Such was the basis of Henry Tudor’s claim: weak and fragmented. All of this provides insight as to why he was on the fringes of political consciousness for so many years; in 1471 he and his uncle Jasper escaped England to flee to Brittany. He remained across the Channel for over a decade, during which time he seemingly disappeared into anonymity. It was only the events of 1483 that completely changed Henry’s fortunes, from which he was able to capitalise on the collapse of faith in Richard’s rule. In 1485 he managed to take his new allies – with the backing of financial support from the French – across the sea to land in Wales, the ancestral homeland of the Tudors. In August Henry and Richard met on the battlefield at Bosworth, and despite being initially outnumbered Henry was able to achieve victory after the influential Stanley family switched sides.

It was a meteoric rise to prominence from the position of a forgotten noble of a vanquished line to become king of all of England. The times make the man, so it is claimed; in the instance of Henry Tudor it is entirely true. An understanding of the context of the Wars of the Roses is crucial in understanding Henry VII, particularly his desires and fears. His exile in Brittany and troubles in taking the throne sheds light on the choices that he made during his twenty-four year reign, particularly on how he chose to deal with the threats from aggrieved Yorkists who looked to avenge the death of Richard III.

Henry VII faced several major threats and rebellions throughout his reign. Many were inspired and engineered by dissident Yorkists, as was the case with the Lambert Simnel Rebellion in 1486-87 (plotted by John de la Pole, nephew and heir apparent of Richard III, along with Richard’s sister, Margaret of Burgundy) which culminated in the Battle of Stoke Field in 1487. Of a similar magnitude was Perkin Warbeck, who throughout the 1490s was courted by foreign monarchs in France, Burgundy, the Holy Roman Empire, and Scotland, all giving Henry a serious issue with regards to stability. Warbeck himself attempted several doomed invasions, with the final one taking place in the west-country in 1497, before his final capture and incarceration in the Tower. Both Simnel and Warbeck were pretenders: posturing as other nobles or fallen princes; Simnel posed as the Earl of Warwick (the last full-blooded male Plantagenet) whilst Warbeck posed as Edward V’s younger brother, Richard of York (one of the missing princes from 1483). Other nobles also plotted against the Tudors, including Lovell and the Stafford brothers in 1486, and Edmund de la Pole (younger brother to John) in the 1500s. Furthermore, there were the tax-based risings of the Yorkshire Rebellion (1489) and the Cornish Rebellion of 1497. In short, Henry was paranoid and concerned of the continuation of threats.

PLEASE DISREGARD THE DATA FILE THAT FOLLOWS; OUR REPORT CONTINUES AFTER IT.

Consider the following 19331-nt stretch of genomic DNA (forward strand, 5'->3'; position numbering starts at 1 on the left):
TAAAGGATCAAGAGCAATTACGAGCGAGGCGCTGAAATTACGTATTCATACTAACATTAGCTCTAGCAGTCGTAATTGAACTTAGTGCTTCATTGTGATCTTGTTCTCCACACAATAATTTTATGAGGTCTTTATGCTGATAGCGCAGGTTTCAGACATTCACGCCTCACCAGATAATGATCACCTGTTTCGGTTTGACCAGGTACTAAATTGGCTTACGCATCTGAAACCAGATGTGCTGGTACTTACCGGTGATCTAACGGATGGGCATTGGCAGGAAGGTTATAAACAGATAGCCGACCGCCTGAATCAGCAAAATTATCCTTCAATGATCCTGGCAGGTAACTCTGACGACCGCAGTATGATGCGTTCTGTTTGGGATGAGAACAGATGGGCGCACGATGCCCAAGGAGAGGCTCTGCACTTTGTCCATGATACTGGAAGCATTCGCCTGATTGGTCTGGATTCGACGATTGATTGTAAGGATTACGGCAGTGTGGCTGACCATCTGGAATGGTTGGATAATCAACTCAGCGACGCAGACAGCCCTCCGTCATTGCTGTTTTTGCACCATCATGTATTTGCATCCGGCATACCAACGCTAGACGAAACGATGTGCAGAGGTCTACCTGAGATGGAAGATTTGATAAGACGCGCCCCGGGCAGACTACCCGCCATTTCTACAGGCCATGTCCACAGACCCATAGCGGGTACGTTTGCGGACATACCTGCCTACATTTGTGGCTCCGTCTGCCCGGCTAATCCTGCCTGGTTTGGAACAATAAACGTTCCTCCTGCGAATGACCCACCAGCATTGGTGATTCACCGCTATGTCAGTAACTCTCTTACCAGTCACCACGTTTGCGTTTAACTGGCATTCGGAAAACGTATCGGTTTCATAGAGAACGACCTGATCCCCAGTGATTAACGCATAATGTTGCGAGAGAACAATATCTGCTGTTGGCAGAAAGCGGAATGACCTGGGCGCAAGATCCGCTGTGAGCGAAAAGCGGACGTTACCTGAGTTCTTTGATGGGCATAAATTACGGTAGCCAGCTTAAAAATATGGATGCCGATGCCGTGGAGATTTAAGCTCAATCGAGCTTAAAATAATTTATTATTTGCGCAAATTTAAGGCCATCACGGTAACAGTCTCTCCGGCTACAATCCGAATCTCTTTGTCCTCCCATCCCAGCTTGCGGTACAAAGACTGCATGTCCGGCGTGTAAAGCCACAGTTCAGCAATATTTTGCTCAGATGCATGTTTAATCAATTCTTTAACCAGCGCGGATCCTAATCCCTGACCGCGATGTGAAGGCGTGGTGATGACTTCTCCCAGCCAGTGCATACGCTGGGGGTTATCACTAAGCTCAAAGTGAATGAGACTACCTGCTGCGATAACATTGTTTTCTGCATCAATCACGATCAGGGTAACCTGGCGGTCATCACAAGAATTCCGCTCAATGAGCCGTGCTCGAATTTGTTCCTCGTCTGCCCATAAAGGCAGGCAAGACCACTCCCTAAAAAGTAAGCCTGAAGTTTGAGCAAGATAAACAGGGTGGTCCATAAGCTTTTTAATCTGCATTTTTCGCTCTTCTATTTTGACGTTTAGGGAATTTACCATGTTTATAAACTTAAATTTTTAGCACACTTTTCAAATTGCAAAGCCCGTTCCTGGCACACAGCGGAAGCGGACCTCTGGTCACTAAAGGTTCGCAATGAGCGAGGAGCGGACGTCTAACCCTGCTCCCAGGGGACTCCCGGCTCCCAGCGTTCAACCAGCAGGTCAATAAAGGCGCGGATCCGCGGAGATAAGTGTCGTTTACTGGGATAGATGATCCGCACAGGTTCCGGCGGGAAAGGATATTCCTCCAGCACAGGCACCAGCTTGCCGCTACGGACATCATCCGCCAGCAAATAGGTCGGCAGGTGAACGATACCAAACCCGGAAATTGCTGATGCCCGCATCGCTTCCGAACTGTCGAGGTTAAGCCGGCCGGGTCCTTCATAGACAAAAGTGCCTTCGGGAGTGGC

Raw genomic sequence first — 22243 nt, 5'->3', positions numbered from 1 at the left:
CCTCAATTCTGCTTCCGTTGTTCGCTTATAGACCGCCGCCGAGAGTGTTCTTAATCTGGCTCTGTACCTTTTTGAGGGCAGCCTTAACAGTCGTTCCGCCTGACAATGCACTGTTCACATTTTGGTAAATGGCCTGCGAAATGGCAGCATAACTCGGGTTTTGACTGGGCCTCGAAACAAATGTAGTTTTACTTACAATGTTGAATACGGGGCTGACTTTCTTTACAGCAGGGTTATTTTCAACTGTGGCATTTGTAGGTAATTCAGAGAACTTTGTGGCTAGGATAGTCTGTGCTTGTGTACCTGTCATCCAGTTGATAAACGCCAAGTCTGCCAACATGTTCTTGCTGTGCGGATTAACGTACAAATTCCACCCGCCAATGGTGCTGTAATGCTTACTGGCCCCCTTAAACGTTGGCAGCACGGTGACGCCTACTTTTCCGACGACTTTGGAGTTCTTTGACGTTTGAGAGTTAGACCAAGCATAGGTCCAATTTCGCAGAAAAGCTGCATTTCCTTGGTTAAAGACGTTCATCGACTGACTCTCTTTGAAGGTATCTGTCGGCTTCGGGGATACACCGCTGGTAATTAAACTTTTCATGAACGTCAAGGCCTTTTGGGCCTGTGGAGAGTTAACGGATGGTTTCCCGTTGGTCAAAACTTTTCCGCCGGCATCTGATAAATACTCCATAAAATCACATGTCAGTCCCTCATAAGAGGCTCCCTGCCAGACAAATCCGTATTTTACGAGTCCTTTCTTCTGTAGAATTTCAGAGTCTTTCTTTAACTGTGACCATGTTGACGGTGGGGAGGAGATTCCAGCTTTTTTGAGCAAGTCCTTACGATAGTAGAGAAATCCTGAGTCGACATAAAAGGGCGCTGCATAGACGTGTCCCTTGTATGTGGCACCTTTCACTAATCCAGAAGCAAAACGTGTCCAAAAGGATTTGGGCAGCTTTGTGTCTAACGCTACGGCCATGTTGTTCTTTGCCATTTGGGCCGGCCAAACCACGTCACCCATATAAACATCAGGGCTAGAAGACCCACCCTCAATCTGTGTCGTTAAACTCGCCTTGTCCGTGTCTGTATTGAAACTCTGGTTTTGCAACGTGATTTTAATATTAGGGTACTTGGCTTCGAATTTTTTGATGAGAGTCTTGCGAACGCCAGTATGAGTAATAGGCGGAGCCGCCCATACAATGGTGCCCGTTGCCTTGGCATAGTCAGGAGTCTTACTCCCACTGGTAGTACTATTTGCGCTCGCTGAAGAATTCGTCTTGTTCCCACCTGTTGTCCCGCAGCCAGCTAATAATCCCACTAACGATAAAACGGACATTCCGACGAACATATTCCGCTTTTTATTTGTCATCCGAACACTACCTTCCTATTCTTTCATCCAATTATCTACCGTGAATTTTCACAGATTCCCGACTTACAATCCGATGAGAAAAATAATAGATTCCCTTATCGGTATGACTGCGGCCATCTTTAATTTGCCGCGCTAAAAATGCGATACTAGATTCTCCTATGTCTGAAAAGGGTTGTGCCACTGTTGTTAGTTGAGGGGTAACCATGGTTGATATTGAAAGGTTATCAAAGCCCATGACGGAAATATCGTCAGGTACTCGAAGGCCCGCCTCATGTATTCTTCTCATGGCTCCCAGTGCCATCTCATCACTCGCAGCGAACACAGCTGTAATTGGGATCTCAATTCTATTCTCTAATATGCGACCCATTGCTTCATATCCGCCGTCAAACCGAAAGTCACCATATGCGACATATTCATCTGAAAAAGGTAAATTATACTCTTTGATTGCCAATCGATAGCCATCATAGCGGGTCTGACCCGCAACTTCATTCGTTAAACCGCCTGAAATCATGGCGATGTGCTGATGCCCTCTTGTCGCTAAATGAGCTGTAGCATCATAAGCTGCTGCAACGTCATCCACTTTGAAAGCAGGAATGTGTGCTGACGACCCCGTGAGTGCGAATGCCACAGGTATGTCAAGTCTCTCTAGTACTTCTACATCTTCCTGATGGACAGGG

Henry’s own weak claim to the throne appeared to have invited challenge. Such was the weakness of the Tudor line that there were many others who could legitimately challenge and hail themselves as the rightful king. The de la Pole brothers held a claim through their mother, who was a sister to Edward IV and Richard III. More importantly, there was one person who had a stronger link than anyone – either Henry or the de la Poles – that of Edward, Earl of Warwick. Edward was the son of George, Duke of Clarence (brother of Edward VI and Richard III) and therefore was a full-blooded male descendant. However, poor Edward was a mere boy when Henry VII came to power in 1485, and Henry made sure to have Edward tucked away in the Tower of London for safe-keeping. Throughout the first fourteen years of the Tudor dynasty pretenders would claim to be Warwick, or would hail him as the one true king. It was a continual source of annoyance to Henry and it presented him with a problem: could he execute an innocent young man in order to strengthen his own hold on the crown?

Henry continually balked at this brutal choice, that is until the events of 1499. It is at the beginning of this year that the enigmatic and unknown Ralph Wilford entered the scene.